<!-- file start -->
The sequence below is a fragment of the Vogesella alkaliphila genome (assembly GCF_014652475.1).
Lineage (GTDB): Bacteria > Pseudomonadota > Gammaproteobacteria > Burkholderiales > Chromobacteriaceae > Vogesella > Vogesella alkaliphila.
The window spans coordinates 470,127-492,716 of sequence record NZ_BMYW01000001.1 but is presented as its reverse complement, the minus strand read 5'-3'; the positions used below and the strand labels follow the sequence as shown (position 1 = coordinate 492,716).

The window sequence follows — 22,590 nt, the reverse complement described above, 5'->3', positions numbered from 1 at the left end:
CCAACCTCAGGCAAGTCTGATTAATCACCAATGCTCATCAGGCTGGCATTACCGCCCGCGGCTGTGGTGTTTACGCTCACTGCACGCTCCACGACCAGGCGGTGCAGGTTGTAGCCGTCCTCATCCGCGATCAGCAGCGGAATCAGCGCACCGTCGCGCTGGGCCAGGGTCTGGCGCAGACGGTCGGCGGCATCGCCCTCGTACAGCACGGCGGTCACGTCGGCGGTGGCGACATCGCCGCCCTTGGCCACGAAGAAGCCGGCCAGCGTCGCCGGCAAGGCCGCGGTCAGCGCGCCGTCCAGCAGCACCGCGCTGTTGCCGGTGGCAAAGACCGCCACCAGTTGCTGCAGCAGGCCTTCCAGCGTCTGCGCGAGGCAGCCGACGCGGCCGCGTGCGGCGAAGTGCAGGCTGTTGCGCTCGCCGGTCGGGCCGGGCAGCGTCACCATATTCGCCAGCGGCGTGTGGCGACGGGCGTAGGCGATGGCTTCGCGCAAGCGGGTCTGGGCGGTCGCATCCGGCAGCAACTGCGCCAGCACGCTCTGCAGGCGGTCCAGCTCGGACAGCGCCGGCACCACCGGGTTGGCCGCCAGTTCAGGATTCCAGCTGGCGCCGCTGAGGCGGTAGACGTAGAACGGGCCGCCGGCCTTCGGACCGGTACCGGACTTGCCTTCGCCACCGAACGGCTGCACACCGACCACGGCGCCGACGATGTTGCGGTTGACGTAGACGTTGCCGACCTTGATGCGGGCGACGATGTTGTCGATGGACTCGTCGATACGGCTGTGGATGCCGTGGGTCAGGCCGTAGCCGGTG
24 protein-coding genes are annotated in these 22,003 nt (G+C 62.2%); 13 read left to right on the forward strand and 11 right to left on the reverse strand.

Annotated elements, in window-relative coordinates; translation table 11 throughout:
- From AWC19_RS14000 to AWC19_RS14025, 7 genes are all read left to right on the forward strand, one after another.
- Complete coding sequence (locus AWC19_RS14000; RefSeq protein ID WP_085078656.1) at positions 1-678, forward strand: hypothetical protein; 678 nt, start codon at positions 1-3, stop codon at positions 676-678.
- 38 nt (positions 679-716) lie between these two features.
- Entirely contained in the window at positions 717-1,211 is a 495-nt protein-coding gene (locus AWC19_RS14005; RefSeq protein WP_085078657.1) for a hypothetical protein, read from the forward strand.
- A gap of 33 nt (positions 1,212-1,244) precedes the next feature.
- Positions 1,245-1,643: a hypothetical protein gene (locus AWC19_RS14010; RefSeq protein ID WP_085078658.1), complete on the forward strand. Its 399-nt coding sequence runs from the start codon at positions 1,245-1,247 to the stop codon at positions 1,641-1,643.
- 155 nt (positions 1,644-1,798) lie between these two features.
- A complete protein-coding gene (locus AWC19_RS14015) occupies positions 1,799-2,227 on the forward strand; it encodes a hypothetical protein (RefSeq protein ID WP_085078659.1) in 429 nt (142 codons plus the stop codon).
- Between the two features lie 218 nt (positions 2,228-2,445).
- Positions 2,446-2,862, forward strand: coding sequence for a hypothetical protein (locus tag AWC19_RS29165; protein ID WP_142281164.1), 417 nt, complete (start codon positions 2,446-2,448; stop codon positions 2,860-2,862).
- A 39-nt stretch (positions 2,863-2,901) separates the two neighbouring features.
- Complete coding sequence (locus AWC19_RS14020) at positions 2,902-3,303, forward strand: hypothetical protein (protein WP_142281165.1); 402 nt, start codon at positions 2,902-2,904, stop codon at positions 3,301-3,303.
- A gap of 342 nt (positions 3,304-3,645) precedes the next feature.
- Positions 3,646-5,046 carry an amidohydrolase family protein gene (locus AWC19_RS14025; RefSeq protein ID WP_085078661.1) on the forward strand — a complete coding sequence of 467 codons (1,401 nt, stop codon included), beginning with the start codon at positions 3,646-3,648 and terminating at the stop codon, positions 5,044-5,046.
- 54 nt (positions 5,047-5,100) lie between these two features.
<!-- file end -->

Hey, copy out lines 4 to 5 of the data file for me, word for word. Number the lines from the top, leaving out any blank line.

The window sequence follows — 22,590 nt, the reverse complement described above, 5'->3', positions numbered from 1 at the left end:
CCAACCTCAGGCAAGTCTGATTAATCACCAATGCTCATCAGGCTGGCATTACCGCCCGCGGCTGTGGTGTTTACGCTCACTGCACGCTCCACGACCAGGCGGTGCAGGTTGTAGCCGTCCTCATCCGCGATCAGCAGCGGAATCAGCGCACCGTCGCGCTGGGCCAGGGTCTGGCGCAGACGGTCGGCGGCATCGCCCTCGTACAGCACGGCGGTCACGTCGGCGGTGGCGACATCGCCGCCCTTGGCCACGAAGAAGCCGGCCAGCGTCGCCGGCAAGGCCGCGGTCAGCGCGCCGTCCAGCAGCACCGCGCTGTTGCCGGTGGCAAAGACCGCCACCAGTTGCTGCAGCAGGCCTTCCAGCGTCTGCGCGAGGCAGCCGACGCGGCCGCGTGCGGCGAAGTGCAGGCTGTTGCGCTCGCCGGTCGGGCCGGGCAGCGTCACCATATTCGCCAGCGGCGTGTGGCGACGGGCGTAGGCGATGGCTTCGCGCAAGCGGGTCTGGGCGGTCGCATCCGGCAGCAACTGCGCCAGCACGCTCTGCAGGCGGTCCAGCTCGGACAGCGCCGGCACCACCGGGTTGGCCGCCAGTTCAGGATTCCAGCTGGCGCCGCTGAGGCGGTAGACGTAGAACGGGCCGCCGGCCTTCGGACCGGTACCGGACTTGCCTTCGCCACCGAACGGCTGCACACCGACCACGGCGCCGACGATGTTGCGGTTGACGTAGACGTTGCCGACCTTGATGCGGGCGACGATGTTGTCGATGGACTCGTCGATACGGCTGTGGATGCCGTGGGTCAGGCCGTAGCCGGTG